Cover Image
close this bookTraditional Medicinal Plants (Dar Es Salaam University Press - Ministry of Health - Tanzania, 1991, 391 p.)
View the documentWelcome address by Hon. Dr. A. D. Chiduo, Minister of Health, United Republic of Tanzania
View the documentOpening statement by H.E. President Ali Hassan Mwinyi
View the documentMessage from the Chairman South Commission Mwl. J.K. Nyerere
View the documentSpeech by Dr. G. L. Monekosso, World Health Organisation

Message from the Chairman South Commission Mwl. J.K. Nyerere

Dear Friends,

The South Commission has been working since October 1987 and expects to issue its final Report about the middle of this year. The members are now engaged in working on the wording of that Report. It is because of an important meeting in that connection that I am unable to come personally to your Workshop, to say bow important we regard your undertaking to be.

The South Commission's basic message to the countries of the South is this: Build Self-Reliance, nationally and collectively. The present widespread dependence on the developed countries of the world is inimical to our national independence, and reduces our capacity to fight against our underdevelopment and poverty. It is prejudicial to the right of our peoples to improve their own living standards while developing their own roots and preserving their own culture. We must adopt policies and act in such a manner that we Build Self-Reliance.

National Self-Reliance means using your own resources of people, of natural resources, and of knowledge - to the very maximum, before looking elsewhere for these essential components of development. Collective Self-Reliance means cooperation among the countries of the South on a bilateral, sub- Regional, Regional and Global basis, so that the capacities and resources of the South increase the strength of the South and all its members, and enable it to play its necessary and more equal role in the international economy.

Among the resources which we have is the traditional medicine of the countries of the South. Millions of our people still depend on it. They have insufficient access to what is called 'modern medicine', or they have more faith in the healing methods of their parents and grandparents. It is too often scorned or denigrated. Its practitioners are regarded by the elites as ignorant and dangerous - at least in public, for many of those who most denigrate them consult them in private. And the practitioners of traditional medicine do in fact have considerable botanical knowledge; they are in general aware of the link between the mind and the body.

Of course there are incompetents and con-men active in the field of traditional medicine; the best of practitioners rarely understand the scientific background to the herbs which they use, and usually do not realise the dangers which go along with their cures. The importance of hygiene, and the place which prevention can play in maintaining people's health is rarely part of their expertise. And there are many things which modern medicine can now do which rely upon the capacities of high-technology and advanced scientific research, and which are beyond the capacity of even the wisest traditional practitioner. Finally, there is the reality that to such people the use of their knowledge is their livelihood; they guard that knowledge as a great secret and are often reluctant to share it - especially if they have no security or reward in compensation.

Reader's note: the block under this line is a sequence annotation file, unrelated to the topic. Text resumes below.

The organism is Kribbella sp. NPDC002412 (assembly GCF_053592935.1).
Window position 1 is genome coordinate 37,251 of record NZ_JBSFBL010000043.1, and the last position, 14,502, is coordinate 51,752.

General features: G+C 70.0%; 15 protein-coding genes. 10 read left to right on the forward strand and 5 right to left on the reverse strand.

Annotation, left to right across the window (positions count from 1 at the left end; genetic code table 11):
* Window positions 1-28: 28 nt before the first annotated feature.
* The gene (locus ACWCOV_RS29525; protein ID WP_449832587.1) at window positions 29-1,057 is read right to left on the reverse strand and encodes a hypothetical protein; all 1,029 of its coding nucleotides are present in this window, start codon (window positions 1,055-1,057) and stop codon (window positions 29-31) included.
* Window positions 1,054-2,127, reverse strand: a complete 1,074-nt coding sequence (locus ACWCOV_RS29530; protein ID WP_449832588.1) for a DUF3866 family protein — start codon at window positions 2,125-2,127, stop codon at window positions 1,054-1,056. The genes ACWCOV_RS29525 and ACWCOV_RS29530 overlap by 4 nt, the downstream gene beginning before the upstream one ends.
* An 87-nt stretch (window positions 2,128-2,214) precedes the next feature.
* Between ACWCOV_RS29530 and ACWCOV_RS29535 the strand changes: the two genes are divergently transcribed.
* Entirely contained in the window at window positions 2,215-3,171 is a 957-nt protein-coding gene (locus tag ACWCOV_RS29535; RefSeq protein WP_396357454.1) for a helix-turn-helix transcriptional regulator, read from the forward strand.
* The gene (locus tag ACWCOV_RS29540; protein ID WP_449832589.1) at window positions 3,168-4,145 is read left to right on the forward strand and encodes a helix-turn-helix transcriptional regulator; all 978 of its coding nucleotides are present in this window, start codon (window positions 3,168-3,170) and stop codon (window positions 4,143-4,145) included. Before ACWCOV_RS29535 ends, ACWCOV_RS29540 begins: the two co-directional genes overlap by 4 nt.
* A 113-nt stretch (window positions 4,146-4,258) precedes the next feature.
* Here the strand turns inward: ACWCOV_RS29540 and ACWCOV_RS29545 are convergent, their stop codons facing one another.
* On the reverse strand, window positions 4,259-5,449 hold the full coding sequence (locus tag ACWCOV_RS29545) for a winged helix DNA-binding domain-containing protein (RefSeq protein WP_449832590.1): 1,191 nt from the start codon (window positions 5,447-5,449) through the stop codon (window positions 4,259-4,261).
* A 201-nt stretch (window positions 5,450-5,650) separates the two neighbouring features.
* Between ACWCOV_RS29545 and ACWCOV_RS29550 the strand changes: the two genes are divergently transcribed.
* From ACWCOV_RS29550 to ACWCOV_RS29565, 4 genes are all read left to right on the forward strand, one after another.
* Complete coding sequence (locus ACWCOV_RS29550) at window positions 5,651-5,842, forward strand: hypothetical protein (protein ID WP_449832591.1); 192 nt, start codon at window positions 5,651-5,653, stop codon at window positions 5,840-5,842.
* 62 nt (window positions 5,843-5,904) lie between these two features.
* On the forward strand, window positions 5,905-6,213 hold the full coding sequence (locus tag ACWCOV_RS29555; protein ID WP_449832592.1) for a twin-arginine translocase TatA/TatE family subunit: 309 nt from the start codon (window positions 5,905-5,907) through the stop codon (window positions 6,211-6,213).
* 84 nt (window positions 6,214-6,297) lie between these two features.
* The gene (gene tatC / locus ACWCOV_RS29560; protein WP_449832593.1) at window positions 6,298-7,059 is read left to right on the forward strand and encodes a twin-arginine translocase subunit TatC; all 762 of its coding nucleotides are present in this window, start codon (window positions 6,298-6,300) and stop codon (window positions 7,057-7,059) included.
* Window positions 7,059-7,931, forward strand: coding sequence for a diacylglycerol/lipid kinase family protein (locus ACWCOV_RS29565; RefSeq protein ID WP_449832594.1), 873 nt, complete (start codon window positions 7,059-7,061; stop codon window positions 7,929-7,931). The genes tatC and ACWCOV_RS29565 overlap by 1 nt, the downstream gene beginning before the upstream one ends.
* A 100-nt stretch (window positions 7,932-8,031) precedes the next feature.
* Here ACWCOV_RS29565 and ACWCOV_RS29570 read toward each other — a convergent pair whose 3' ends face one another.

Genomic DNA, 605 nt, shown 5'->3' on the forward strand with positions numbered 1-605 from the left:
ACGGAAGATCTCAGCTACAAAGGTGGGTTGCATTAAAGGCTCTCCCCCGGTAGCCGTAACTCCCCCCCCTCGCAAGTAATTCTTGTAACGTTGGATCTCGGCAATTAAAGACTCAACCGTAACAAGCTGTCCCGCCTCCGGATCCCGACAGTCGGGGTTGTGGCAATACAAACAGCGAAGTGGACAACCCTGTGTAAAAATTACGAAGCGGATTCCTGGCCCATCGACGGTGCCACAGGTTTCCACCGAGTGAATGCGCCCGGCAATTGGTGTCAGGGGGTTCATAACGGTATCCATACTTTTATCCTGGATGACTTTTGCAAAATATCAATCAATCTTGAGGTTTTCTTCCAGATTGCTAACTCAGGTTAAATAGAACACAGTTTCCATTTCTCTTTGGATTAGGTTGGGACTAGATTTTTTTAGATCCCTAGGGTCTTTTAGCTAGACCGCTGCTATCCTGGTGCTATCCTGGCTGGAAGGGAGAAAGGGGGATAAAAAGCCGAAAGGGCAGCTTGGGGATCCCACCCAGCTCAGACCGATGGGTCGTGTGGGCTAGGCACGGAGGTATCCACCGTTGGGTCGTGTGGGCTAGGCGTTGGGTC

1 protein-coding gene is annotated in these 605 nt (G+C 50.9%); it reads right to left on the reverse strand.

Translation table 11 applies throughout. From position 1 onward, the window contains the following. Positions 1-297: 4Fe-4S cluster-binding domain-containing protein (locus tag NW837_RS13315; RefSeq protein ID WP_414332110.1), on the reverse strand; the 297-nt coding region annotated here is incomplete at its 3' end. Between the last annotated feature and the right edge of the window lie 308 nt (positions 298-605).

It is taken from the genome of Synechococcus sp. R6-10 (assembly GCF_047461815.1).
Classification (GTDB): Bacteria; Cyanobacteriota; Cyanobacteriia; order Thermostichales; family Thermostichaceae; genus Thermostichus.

But the reality is that people of my generation are alive today because of traditional medical knowledge. So are millions of people much younger than me. The task is not to ignore or overthrow - much less to denigrate - traditional medicine, but to recognise and develop its potently, and help its practitioners to expand their own knowledge. Our scientists have to get the cooperation of traditional practitioners and of elders in our different areas, so as to combine traditional medicine with modern scientific knowledge and techniques. This can be done: it is being done. Many of those present at this Workshop are doing such work.

If we in the South are to become self-reliant nations and if we are to give good and universal health service to our peoples, we must expand this work and give more emphasis to it. That must be part of our health policy. We must not leave this valuable national resource to be developed only by the great international pharmaceutical companies, who will later charge us large royalties for developments based on our plants and minerals.

On behalf of the South Commission I wish to convey our very good wishes for the success of this International Workshop. May you succeed in sharing knowledge about how to modernise traditional medicine so that it gives the maximum service to our people everywhere, and in promoting it as a vital, large, and respected part of Health for All by the year 2000.